It is a myth that an objectively perfect remuneration system exists. Every firm is at a different point in its evolution, competes in its own chosen markets and has individual challenges and goals. Its remuneration system needs to be tailored accordingly.
Rare also is the partner who does not in their heart consider that they are under-remunerated by reference to their contribution and/or the contribution and remuneration of one or more others. It is in the nature of highly driven, intelligent individuals that they want to succeed, both on their own terms and judged against their peers. Consequently, dissatisfaction is potentially in-built in every remuneration system.
It is helpful if there is more than an intellectual understanding of, but rather a real belief by partners in, two principles. The first is that a team pulling together is infinitely stronger than the sum of its individual parts. That is why the partnership model has been so successful for professional firms. In acting together with others, each partner can achieve far more through the medium of the firm, including individually, than could ever be achieved by acting alone. Pulling together means all partners working towards the same strategic goals and supporting one another in that endeavour. Thus, a sound strategy reflecting the aspirations of the partners as a whole underpins any remuneration system.
The second belief that helps partners is that a remuneration decision is not a judgement on their worth as individuals but rather the carefully weighed outcome of decisions on the attainment of strategic goals that the firm collectively has set for its own success. This belief can help partners to view decisions from the firm’s viewpoint rather than their own.
Any remuneration system should motivate behaviours that will drive the success of the business. To do this, any system must align with the firm’s strategy and be fair, trusted and transparent.
What individual partners undertake to do should both advance the firm’s strategy and stretch and develop them as individual partners. The objectives set may be different for each individual but they should all be important planks in enabling the firm collectively to get to where it wants to be. If the goals are sound and everyone successfully plays the part they are allocated, there will be little standing in the firm’s way.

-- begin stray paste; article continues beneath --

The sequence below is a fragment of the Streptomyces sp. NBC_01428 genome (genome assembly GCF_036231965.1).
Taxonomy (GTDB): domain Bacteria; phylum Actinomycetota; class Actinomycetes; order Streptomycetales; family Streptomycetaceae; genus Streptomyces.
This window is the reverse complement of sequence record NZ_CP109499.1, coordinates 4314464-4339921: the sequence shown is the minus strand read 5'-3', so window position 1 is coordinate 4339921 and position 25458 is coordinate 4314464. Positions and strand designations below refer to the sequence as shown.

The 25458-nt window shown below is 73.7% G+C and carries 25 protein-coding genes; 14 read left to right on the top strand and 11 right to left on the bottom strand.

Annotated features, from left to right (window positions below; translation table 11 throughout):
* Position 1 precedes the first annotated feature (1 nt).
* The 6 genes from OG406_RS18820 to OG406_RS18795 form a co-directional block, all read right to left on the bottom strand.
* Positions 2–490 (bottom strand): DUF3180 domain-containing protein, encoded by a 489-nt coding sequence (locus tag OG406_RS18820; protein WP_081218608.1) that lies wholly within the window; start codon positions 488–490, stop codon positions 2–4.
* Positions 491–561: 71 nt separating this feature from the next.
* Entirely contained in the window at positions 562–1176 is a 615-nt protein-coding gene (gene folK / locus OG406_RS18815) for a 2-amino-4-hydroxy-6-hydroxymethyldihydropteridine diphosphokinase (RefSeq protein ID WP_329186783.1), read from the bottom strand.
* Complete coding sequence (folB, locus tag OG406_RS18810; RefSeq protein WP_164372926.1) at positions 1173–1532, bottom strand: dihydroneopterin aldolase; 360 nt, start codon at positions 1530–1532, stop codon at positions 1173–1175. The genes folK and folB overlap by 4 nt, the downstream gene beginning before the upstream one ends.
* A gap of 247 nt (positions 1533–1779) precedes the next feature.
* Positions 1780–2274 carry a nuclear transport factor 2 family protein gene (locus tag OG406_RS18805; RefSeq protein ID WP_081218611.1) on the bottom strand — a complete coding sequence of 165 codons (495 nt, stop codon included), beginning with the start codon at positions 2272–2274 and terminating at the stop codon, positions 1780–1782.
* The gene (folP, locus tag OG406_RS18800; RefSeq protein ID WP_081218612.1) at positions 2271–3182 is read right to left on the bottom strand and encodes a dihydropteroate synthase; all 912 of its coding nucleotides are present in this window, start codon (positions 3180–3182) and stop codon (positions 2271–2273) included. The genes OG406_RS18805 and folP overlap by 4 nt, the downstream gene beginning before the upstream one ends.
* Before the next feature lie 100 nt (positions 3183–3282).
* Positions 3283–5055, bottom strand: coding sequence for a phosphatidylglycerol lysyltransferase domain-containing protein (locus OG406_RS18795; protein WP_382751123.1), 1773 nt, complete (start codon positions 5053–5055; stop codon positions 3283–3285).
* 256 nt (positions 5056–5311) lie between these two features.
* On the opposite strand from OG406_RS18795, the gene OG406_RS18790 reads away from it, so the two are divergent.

Fairness in any remuneration system chiefly involves consistency of treatment between colleagues whose roles and practice areas may be diverse. It is achieved by agreeing the criteria on which judgements will be based, the collection and sharing of accurate data on which decisions are made, the sharing of views of those in the best position to know, and the opportunity for individual partners to draw to the attention of those making the decisions on remuneration any factors about themselves or others that they consider may not be addressed by the hard data.
Trust in the system is achieved by ensuring not only the accuracy of the data on which decisions are based but also that, in addition to the firm’s senior management (who are ultimately responsible for delivering the implementation of the firm’s strategy), those given the responsibility for making decisions on remuneration have the confidence of partners who will be directly affected by their decisions. This often means that they are elected by equity partner vote or appointed under an agreed procedure. They will consequently be regarded by their peers as people of integrity and sound judgement.
Transparency involves everyone understanding what is expected of them and others, what factors will be taken into account in the decision-making process, and the weighting that will be given to those different factors. Partners also need to understand the timing of decision-making, the communication of decisions and any appeals process.
It is now almost universally accepted that remuneration decisions should be based on wider criteria than purely financial contribution. An equity partner’s role is multi-faceted. For example, culture has become an increasingly important differentiator of law firms and those who are able to have the most influence over both the creation and maintenance of the culture of any firm are its partners.
That is not to say that financial performance does not remain important. It is only good profitability that enables a firm to attract and retain the best talent and to invest in its own future. However, financial data requires careful analysis. A partner may, for example, have strong personal billings but are they ‘hogging work’ which cannot support their charging rate, or which could equally well be undertaken by a less experienced lawyer? Are they successfully delegating to an expanding team of more junior lawyers from whose ranks will come the next generations of partners for the firm? Are they institutionalising their client relationships for the benefit of the firm rather than running their own practice within a practice?
Those with the unenviable task of making decisions on partner remuneration must have in the forefront of their minds what the firm needs and has set itself to achieve. They will not go far wrong if they also have as their sole objectives in this role to act fairly and in the interests of the firm as a whole, without fear or favour.
Tina Williams is a consultant at Fox Williams, London